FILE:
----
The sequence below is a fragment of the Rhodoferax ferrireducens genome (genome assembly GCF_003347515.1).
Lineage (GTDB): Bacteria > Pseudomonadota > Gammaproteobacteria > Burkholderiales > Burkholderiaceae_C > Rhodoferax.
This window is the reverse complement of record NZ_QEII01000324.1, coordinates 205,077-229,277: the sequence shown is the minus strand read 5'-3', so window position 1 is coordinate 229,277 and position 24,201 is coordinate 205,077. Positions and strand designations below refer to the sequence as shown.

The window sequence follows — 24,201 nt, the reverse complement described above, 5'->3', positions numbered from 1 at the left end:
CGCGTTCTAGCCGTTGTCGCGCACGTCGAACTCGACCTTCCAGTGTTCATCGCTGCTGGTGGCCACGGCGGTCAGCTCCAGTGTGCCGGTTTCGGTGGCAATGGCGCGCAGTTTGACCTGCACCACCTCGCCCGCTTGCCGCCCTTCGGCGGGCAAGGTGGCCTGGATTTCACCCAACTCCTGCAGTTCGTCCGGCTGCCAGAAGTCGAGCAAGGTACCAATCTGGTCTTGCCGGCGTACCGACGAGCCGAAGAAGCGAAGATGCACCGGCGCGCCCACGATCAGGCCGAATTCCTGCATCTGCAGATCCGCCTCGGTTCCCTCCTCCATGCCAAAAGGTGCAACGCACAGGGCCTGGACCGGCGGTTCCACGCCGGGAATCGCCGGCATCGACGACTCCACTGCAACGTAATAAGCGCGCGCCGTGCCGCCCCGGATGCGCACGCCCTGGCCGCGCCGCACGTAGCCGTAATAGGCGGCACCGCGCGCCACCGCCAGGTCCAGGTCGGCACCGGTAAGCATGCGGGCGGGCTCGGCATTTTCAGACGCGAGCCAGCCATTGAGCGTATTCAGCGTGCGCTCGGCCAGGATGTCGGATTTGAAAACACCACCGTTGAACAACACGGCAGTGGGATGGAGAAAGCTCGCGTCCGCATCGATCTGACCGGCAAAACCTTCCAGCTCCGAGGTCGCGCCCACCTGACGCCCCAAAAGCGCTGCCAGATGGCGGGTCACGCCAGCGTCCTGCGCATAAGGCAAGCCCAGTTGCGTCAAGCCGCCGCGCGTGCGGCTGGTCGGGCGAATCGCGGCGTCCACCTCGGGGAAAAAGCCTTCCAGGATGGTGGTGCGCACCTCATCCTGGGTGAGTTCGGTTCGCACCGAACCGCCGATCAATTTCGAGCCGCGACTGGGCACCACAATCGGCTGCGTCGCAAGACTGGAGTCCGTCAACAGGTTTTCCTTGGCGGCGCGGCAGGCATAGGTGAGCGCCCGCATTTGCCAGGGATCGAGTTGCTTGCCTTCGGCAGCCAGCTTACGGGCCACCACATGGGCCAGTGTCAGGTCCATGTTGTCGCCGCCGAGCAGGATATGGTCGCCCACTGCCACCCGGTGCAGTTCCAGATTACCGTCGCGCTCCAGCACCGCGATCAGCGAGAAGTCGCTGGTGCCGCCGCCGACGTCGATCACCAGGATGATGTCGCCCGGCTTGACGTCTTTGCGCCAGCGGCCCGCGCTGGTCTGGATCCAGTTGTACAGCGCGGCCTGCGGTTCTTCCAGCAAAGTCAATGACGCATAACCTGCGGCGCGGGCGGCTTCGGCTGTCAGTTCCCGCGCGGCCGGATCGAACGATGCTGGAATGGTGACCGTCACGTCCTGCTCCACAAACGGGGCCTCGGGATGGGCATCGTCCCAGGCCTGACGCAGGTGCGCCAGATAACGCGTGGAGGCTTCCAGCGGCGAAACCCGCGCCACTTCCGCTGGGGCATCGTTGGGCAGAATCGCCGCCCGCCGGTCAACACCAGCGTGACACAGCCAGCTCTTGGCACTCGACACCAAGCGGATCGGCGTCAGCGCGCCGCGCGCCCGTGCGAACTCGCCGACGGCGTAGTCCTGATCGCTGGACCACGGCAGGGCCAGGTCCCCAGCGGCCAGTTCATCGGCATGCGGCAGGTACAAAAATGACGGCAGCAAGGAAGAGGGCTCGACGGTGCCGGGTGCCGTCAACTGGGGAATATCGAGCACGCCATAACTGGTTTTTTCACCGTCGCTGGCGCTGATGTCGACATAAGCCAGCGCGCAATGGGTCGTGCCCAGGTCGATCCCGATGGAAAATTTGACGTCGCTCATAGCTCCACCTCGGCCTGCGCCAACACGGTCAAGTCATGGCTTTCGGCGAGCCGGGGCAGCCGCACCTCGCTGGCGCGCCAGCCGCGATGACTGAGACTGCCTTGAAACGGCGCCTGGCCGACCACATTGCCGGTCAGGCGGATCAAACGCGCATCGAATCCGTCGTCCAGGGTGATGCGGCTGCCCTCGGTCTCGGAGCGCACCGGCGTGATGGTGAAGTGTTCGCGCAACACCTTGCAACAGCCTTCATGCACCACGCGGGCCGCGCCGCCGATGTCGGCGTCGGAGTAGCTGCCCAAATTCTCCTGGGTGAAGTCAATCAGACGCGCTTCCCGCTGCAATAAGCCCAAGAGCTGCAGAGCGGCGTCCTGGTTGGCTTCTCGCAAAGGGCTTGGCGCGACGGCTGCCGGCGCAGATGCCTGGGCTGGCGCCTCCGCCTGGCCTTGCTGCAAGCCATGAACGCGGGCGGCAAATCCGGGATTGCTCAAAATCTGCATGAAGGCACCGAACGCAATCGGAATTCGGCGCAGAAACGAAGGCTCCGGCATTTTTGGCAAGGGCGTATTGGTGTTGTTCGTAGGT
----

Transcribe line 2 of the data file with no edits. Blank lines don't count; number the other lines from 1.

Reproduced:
Lineage (GTDB): Bacteria > Pseudomonadota > Gammaproteobacteria > Burkholderiales > Burkholderiaceae_C > Rhodoferax.